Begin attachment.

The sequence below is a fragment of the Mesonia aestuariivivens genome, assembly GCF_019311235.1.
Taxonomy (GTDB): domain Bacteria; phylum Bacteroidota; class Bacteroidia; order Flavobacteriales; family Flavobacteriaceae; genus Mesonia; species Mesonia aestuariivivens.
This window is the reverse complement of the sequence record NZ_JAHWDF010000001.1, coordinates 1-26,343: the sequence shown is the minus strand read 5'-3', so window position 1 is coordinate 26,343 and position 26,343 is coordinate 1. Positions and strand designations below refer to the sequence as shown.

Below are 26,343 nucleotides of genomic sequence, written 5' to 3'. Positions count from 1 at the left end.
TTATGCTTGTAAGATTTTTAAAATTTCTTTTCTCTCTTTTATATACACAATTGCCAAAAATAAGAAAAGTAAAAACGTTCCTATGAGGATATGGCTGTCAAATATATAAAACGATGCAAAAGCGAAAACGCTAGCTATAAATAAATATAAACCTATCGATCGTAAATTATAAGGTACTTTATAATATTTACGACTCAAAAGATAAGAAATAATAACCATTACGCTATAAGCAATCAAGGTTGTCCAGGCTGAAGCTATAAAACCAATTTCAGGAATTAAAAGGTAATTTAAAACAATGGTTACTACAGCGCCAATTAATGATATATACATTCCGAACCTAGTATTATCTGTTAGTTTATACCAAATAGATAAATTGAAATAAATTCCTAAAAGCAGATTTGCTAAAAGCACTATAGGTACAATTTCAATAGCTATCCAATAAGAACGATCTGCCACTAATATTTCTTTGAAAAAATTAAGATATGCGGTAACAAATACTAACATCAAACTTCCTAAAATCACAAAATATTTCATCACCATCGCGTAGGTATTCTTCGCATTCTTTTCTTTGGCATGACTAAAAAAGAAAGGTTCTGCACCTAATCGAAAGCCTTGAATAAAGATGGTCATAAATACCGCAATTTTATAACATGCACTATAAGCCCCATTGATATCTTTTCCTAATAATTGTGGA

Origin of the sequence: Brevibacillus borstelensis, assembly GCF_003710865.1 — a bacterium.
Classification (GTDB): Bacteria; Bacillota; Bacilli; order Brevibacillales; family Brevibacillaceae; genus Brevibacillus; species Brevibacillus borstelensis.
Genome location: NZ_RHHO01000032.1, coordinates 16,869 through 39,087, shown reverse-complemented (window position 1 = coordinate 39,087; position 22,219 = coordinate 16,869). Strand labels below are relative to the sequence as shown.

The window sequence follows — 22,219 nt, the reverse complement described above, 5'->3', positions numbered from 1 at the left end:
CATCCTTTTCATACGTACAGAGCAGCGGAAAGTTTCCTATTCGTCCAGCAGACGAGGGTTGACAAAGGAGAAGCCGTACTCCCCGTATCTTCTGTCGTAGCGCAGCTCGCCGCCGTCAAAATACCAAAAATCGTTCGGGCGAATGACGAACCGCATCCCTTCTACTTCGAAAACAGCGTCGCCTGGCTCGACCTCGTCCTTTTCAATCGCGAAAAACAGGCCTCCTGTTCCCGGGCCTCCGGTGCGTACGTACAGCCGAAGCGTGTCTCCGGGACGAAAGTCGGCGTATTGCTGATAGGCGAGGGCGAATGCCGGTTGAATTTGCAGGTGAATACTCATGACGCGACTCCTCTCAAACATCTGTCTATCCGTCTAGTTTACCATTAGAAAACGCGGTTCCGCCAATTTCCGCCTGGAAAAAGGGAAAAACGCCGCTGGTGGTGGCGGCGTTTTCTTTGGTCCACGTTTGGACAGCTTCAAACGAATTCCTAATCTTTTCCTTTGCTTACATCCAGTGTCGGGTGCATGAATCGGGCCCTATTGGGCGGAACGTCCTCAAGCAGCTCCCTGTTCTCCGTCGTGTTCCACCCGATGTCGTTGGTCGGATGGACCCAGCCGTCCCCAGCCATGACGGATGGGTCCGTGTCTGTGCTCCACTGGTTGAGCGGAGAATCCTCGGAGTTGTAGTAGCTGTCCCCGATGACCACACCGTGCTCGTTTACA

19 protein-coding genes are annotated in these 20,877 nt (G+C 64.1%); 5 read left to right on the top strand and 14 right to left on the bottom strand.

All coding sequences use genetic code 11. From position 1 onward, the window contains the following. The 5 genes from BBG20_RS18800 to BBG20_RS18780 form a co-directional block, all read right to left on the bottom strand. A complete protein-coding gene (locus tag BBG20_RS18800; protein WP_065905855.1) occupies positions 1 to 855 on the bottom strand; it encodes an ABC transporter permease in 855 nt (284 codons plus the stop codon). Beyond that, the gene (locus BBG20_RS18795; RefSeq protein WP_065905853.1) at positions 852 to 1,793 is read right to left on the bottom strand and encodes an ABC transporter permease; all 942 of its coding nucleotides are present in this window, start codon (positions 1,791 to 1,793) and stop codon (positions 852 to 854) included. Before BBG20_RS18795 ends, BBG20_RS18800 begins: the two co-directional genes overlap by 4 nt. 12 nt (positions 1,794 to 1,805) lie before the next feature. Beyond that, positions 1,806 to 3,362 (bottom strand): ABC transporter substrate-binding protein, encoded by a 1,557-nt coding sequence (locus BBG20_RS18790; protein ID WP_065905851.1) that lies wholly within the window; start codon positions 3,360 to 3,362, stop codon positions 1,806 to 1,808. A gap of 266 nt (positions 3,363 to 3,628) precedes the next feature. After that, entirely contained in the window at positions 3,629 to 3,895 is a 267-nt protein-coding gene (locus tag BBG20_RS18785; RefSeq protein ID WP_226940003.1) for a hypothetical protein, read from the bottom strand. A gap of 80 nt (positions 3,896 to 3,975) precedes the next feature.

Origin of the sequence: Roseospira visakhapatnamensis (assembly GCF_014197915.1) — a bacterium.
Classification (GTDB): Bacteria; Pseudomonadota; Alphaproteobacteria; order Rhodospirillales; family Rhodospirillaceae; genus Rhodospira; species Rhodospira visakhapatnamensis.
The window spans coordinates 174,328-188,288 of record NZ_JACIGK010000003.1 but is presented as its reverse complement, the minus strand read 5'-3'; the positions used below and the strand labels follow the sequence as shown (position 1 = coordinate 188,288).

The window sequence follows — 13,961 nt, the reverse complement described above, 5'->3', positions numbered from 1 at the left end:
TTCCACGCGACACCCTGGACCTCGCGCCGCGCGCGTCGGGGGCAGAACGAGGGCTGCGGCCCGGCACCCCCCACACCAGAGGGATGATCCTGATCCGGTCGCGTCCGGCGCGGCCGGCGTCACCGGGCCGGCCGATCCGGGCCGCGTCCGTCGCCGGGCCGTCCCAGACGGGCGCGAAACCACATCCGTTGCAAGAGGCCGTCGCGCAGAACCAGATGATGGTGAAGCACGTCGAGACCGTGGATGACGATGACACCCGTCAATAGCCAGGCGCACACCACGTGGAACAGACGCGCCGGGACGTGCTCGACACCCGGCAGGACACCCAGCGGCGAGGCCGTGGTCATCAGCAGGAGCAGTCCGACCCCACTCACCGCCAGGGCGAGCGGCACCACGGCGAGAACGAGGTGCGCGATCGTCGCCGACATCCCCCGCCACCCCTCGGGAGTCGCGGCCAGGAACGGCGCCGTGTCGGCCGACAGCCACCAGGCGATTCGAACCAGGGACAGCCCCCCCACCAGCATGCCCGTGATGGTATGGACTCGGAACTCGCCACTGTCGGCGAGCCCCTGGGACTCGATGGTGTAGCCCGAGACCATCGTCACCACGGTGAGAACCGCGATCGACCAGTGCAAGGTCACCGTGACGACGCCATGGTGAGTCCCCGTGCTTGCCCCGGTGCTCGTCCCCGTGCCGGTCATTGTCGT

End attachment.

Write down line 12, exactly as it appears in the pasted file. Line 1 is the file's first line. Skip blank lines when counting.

All coding sequences use genetic code 11. From position 1 onward, the window contains the following. The 5 genes from BBG20_RS18800 to BBG20_RS18780 form a co-directional block, all read right to left on the bottom strand. A complete protein-coding gene (locus tag BBG20_RS18800; protein WP_065905855.1) occupies positions 1 to 855 on the bottom strand; it encodes an ABC transporter permease in 855 nt (284 codons plus the stop codon). Beyond that, the gene (locus BBG20_RS18795; RefSeq protein WP_065905853.1) at positions 852 to 1,793 is read right to left on the bottom strand and encodes an ABC transporter permease; all 942 of its coding nucleotides are present in this window, start codon (positions 1,791 to 1,793) and stop codon (positions 852 to 854) included. Before BBG20_RS18795 ends, BBG20_RS18800 begins: the two co-directional genes overlap by 4 nt. 12 nt (positions 1,794 to 1,805) lie before the next feature. Beyond that, positions 1,806 to 3,362 (bottom strand): ABC transporter substrate-binding protein, encoded by a 1,557-nt coding sequence (locus BBG20_RS18790; protein ID WP_065905851.1) that lies wholly within the window; start codon positions 3,360 to 3,362, stop codon positions 1,806 to 1,808. A gap of 266 nt (positions 3,363 to 3,628) precedes the next feature. After that, entirely contained in the window at positions 3,629 to 3,895 is a 267-nt protein-coding gene (locus tag BBG20_RS18785; RefSeq protein ID WP_226940003.1) for a hypothetical protein, read from the bottom strand. A gap of 80 nt (positions 3,896 to 3,975) precedes the next feature.